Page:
Supporting grass roots sport

Although we work with companies across the UK, it’s really important for us to support organisations and events close to us.

This year Amelore is sponsoring Uley Cricket Club for the first time. This means the team can keep on playing for yet another season, you’d be amazed how much it costs to keep a ride on lawnmower filled with diesel and provide equipment for the whole team. In return for our support we get to proudly display a banner at the club, there’s a picture below. This year they’re running Kwik Cricket for local children again, giving under 15s something fun to do on those long summer nights.

We also try to raise money for the local school. Every year we ask clients past and present if they’d like to donate a prize for the summer raffle drawn at the annual fete. Once again we’ve got great prizes from L’Occitane, Monica Vinader and Roksanda. We hope to raise up to £1,000 – a huge boost to school funds.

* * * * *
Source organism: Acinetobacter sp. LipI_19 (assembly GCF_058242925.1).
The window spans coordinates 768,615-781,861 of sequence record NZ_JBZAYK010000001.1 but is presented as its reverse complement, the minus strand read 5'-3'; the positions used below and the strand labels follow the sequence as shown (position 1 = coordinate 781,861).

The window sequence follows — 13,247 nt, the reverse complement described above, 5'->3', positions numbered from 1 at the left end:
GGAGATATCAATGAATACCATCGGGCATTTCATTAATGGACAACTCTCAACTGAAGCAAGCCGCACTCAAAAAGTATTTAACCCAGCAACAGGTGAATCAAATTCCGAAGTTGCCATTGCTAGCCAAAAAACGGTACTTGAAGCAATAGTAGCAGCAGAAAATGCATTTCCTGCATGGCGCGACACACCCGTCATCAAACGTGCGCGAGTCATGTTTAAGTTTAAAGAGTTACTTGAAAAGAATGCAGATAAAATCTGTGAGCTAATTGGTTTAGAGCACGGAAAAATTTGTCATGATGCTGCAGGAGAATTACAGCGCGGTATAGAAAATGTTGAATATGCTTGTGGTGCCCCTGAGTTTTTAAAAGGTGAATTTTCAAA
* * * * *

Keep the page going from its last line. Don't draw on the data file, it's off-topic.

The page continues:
These relatively small donations make a big difference locally and in our first year as Amelore, it’s also a great way to get our name out and tell everyone about our business.

The news is out!

In the last few weeks we’ve publicly announced our change of name and we’re starting a push to get the new Amelore brand out there.

We’ve been trading for the last few years as Ruth Cornish Ltd but as the business is expanding, a change of name and focus was essential. Our founder and Managing Director Ruth Cornish has a background in investment banking, the City and senior HR roles, including with the Environment Agency.

Our new offices are in our local town of Dursley, here in the Cotswolds. This gives us great access to Bath, Bristol and London and a very short commute for our local team. Our office space is in a building previously occupied by the famous Lister engines.